UCF’s offense experienced a threatening scoring drought through the middle part of the win over USF. After UCF took a 21-7 lead entering the second quarter, USF came within one point by halftime, as the Knights went scoreless the entire second period. The Knights then took an eight-point lead midway through the third quarter before not scoring again for three-consecutive possessions.

After nearly 16 minutes of game time, the Knights took back the lead with 7:33 left in the fourth quarter on a Dredrick Snelson 45-yard touchdown catch. Overall, the UCF offense put up 533 yards, about 10 more yards than its season average. Going scoreless for over a combined 33 minutes of game time, however, nearly cost UCF the game.

The scoreless second quarter was only the third time all year the Knights failed to score in a quarter.

“A couple team leaders like Tre’Quan [Smith] and Wyatt [Miller] stepped up and told us that we had to get it going,” freshman Otis Anderson said after the game. “We really wanted this. So, it wasn’t too much that had to be said.

“Coach Frost just called plays, and we had to go out there and execute. I believe we started to execute better as we realized what was really at hand and that we could possibly lose. So, that kind of gave as an extra drive to get what we need to get.”

McKenzie Milton, Quinton Flowers Exchange Touchdowns in ‘War on I-4’ Matchup

Milton threw for 373 yards, four touchdowns and an interception on 29-for-44 passing and added 56 rushing yards and a running score. His performance was dwarfed, however, by Flowers’ 503 passing yards, four touchdowns and an interception on 24-for-45 passing. He also added 102 rushing yards and a rushing touchdown.

“You can’t try and press [and make big plays] in a game like this,” Milton said after the win. “You just have to take what the defense gives you and stuff like that. [Flowers] is a heck of a player, man. God-given talent, and he’s been making plays like that since he’s been at USF.”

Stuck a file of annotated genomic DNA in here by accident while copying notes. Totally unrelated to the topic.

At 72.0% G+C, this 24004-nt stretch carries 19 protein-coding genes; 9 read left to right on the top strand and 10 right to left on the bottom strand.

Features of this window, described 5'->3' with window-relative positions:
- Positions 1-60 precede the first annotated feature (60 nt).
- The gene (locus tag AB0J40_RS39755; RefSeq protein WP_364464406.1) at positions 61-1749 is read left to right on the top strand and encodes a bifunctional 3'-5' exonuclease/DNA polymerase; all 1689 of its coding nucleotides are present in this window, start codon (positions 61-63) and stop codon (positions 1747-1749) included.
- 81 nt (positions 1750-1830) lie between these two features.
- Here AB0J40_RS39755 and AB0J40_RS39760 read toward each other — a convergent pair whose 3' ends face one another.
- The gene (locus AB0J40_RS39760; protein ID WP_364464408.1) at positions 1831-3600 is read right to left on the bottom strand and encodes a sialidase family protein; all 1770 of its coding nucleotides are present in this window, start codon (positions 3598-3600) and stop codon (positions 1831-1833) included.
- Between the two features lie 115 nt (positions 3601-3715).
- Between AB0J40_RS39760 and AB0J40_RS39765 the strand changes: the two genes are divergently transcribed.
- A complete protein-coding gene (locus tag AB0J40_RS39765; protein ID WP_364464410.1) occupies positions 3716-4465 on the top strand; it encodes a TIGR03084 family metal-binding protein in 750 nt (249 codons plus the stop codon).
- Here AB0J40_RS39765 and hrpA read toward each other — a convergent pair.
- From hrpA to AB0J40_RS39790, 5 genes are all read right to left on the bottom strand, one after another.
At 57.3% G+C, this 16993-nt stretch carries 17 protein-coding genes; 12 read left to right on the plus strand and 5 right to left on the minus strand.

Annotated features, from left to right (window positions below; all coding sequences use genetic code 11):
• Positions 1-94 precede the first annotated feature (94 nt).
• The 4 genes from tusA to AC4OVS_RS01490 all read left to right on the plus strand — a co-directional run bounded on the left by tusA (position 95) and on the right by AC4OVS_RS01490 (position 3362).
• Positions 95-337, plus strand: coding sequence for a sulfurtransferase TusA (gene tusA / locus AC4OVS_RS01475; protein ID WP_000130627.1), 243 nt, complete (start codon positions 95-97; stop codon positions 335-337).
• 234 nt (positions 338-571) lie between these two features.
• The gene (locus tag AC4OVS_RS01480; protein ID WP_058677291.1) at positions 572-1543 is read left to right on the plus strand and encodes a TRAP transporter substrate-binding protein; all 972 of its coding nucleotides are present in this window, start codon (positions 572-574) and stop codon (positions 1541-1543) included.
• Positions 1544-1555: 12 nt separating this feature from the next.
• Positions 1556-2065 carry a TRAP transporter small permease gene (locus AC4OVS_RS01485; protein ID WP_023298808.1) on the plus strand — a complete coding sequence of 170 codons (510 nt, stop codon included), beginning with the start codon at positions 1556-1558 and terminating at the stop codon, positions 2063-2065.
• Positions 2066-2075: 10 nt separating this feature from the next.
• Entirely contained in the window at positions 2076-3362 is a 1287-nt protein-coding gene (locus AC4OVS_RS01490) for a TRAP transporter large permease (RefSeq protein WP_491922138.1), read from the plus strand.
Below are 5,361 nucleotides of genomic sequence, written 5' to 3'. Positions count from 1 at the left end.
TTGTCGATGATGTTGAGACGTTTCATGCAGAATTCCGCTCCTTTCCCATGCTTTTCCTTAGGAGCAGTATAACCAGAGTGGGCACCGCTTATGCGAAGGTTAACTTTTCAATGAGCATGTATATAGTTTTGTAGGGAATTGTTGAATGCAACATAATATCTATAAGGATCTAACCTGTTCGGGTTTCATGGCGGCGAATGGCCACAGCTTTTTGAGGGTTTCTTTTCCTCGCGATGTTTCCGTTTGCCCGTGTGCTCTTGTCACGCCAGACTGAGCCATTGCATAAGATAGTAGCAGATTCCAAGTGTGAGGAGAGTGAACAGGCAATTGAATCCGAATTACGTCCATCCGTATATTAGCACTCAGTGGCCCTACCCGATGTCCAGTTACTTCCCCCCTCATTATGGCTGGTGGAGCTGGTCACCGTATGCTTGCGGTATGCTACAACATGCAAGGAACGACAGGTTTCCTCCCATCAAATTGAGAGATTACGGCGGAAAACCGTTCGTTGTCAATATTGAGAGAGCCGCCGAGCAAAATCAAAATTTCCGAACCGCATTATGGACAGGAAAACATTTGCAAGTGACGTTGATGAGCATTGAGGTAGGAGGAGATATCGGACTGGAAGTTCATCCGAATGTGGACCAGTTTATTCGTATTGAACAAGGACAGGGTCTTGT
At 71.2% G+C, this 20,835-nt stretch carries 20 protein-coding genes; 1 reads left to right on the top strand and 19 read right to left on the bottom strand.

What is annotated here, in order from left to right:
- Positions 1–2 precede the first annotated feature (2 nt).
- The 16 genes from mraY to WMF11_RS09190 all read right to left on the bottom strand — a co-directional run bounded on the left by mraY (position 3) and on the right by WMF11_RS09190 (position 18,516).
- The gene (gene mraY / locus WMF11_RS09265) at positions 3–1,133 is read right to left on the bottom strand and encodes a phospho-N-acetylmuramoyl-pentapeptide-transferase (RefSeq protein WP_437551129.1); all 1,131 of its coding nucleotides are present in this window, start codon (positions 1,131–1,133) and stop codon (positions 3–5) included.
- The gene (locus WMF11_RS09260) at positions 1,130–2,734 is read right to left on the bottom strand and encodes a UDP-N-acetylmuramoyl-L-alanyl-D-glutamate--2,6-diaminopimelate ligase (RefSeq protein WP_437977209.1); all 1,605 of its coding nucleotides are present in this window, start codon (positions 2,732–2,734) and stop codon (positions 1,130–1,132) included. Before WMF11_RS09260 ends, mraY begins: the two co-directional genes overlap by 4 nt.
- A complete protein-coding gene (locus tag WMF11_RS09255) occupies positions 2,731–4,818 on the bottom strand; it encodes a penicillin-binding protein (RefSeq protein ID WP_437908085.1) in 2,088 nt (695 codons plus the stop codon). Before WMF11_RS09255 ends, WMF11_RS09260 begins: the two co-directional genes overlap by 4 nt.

Knights’ Turnaround under Scott Frost Is Complete

The story is well-known by now. After winning conference titles in 2013 in 2014, UCF had a disastrous 2015 campaign, going 0-12. Then-head coach George O’Leary, who had been in charge since 2004, resigned after eight games. Replacing O’Leary in 2016 was Frost.

Under Frost, UCF went from a winless regular season in 2015 to an undefeated regular season in 2017, the fastest turnaround of its kind in Football Bowl Subdivision history. Redshirt senior Shaquem Griffin credits the turnaround to veterans and newcomers alike working together.

“Being able to share our experience [of losing] with [the young players] and for them to buy in, that’s important,” Griffin said after the win. “‘Cause they could’ve been blowing us over, like, ‘You know what, I don’t know what the guys talking about. They just wasn’t good.’ But they bought in; they listened; they felt the feelings from us, and they took an initiative to say, ‘You know what? Let’s make sure we be great for not only ourselves but the older guys. Because they’ve been here when times was hard, and they don’t wanna go back to that.’ And the young guys bought into that.”

For more on the Knights, as they prepare for the Memphis Tigers for the second time in 2017, follow Ryan Weiss on Twitter at @NDR_RyanWeiss.